Where has our nation gone?
There are reasons why the nation I knew as a young man is almost gone.
Much of this was created by politicians in the city, state and federal governments, who have run our nation into terrible debt. But none of their lives or families are in debt.
Odd isn’t it?
Back in those days, it was odd if you ever heard of a gun being shot and judges who ordered the Ten Commandments to be taken out of sight.
I cannot see what harm the Ten Commandments were causing. They instruct us to live our lives decently.
Now the politicians are trying to change the meaning of marriage and tell us what we can say and do, what to eat and what to drink.
Now, let’s check on the oil companies, who by their greed have created the largest inflation this nation has ever known, causing the prices of everything that is transported to be increased.
When you went to the movies, you came out with a smile on your face or laughter, a song in your heart. The worst language was when Rhett Butler told Scarlett that he didn’t give a damn.
Thank God at least we still admire Mother’s Day and Father’s Day. By the way, that is how we all came to be on this earth.
Virtual charter schools a good option
I have been closely monitoring the statewide debate on funding public schools versus virtual charter schools, and I feel that it is important to share my experiences as both an educator and as a parent of children in this environment.
Virtual charter schools serve a very important purpose for children throughout the Commonwealth of Pennsylvania, and more than 5,000 in the city of Philadelphia. As an educator, I have seen the great need for these schools among the vulnerable and often disadvantaged student populations that comprise the student body at cyber charter schools.
I serve special-needs students in a virtual environment, and I have witnessed the change we make in the lives of these students. I see children who come into my classroom unable to read, reading words and books for the first time.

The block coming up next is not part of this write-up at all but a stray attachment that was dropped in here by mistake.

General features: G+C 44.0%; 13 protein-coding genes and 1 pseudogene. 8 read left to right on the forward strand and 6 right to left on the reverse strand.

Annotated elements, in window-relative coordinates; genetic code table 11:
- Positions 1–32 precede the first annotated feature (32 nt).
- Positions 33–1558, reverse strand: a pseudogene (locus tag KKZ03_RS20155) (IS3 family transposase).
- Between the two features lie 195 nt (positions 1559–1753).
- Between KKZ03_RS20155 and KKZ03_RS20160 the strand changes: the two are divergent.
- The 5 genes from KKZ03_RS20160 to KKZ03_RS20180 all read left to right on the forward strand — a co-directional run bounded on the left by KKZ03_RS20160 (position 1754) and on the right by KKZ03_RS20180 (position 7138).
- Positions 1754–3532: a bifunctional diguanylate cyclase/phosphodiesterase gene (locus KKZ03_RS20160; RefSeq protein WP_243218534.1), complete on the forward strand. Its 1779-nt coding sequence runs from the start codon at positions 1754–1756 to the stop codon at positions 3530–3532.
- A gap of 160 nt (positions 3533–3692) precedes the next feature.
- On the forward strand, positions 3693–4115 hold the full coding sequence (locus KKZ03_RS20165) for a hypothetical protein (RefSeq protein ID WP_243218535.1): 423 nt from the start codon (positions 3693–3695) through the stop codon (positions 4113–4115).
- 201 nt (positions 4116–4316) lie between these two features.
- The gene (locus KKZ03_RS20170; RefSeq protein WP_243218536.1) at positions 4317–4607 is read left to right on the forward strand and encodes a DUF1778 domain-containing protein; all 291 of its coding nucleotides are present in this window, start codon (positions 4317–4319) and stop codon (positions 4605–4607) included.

I have students who were riding scooters in the hallways of their brick and mortar school as part of their life skills class, who are counting money, working with fractions, and making predictions and inferences, simply because they have a team of professionals dedicated to their academic achievement and their emotional well-being.
As a parent, my children have benefited first-hand from the services provided by excellent, highly qualified, and dedicated educators working at these schools. My daughter needed an academic environment that would engage and encourage her academically while she felt safe in her surroundings.
My son needed the structure and the continuous support and contact of teachers who were committed to his progress and achievement. I am blessed that virtual charter schools were an option for my children.
Most people are not aware of the great things that are going on at our virtual charter schools, and have gross misconceptions about the role of virtual schools, the services that we provide, and the education that we offer. I would be happy to meet or speak with anyone to discuss the great needs that cyber charter schools are filling, as well as the reductions in programs, services and jobs that funding cuts would inevitably cause.
I invite any politician or policymaker to come to observe any of the classes that I teach on a daily basis.
Voters, through their elected officials, have the power to continue to support choice and accountability in education, and I hope that the public will be thinking of the thousands of special education and economically disadvantaged students who attend cyber charter schools during this legislative season and beyond.
Reasonable gun laws are certainly needed
NRA CEO Wayne LaPierre reminds me of Marie Antoinette. She didn’t care if people lived, and he doesn’t care if people die.
I don’t know how he can be against reasonable things like reporting lost and stolen guns. Police say about 40 percent of crimes are committed with the latter, along with straw purchases.
It’s a shame that the senators who voted against the background checks couldn’t meet face to face with the Newtown parents group. They had to send their staffs to run interference for them. As for the NRA’s scorecard, the senators should have done the right thing. One senator, Kelly Ayotte (R-NH), has already tried to weasel out of her “no” vote.